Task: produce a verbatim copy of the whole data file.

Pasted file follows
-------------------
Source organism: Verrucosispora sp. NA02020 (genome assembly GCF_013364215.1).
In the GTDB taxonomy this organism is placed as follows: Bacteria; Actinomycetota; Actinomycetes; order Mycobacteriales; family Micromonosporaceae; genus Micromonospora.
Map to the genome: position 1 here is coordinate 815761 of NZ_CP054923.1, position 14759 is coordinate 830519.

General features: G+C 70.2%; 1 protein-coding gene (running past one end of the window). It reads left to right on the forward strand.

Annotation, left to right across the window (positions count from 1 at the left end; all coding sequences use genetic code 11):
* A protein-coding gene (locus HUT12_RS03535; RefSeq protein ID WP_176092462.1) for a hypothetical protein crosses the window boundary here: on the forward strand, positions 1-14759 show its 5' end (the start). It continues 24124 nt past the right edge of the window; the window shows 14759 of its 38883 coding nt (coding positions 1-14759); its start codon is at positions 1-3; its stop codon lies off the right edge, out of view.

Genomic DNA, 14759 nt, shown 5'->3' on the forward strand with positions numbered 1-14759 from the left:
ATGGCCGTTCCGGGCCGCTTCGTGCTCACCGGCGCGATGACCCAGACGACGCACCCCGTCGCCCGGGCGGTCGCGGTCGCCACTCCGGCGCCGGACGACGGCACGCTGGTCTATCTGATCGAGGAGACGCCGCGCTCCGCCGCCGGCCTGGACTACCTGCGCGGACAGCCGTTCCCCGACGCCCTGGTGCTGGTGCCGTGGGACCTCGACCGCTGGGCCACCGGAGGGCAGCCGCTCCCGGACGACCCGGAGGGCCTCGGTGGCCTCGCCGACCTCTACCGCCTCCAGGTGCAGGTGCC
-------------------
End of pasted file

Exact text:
Source organism: Verrucosispora sp. NA02020 (genome assembly GCF_013364215.1).
In the GTDB taxonomy this organism is placed as follows: Bacteria; Actinomycetota; Actinomycetes; order Mycobacteriales; family Micromonosporaceae; genus Micromonospora.
Map to the genome: position 1 here is coordinate 815761 of NZ_CP054923.1, position 14759 is coordinate 830519.

General features: G+C 70.2%; 1 protein-coding gene (running past one end of the window). It reads left to right on the forward strand.

Annotation, left to right across the window (positions count from 1 at the left end; all coding sequences use genetic code 11):
* A protein-coding gene (locus HUT12_RS03535; RefSeq protein ID WP_176092462.1) for a hypothetical protein crosses the window boundary here: on the forward strand, positions 1-14759 show its 5' end (the start). It continues 24124 nt past the right edge of the window; the window shows 14759 of its 38883 coding nt (coding positions 1-14759); its start codon is at positions 1-3; its stop codon lies off the right edge, out of view.

Genomic DNA, 14759 nt, shown 5'->3' on the forward strand with positions numbered 1-14759 from the left:
ATGGCCGTTCCGGGCCGCTTCGTGCTCACCGGCGCGATGACCCAGACGACGCACCCCGTCGCCCGGGCGGTCGCGGTCGCCACTCCGGCGCCGGACGACGGCACGCTGGTCTATCTGATCGAGGAGACGCCGCGCTCCGCCGCCGGCCTGGACTACCTGCGCGGACAGCCGTTCCCCGACGCCCTGGTGCTGGTGCCGTGGGACCTCGACCGCTGGGCCACCGGAGGGCAGCCGCTCCCGGACGACCCGGAGGGCCTCGGTGGCCTCGCCGACCTCTACCGCCTCCAGGTGCAGGTGCC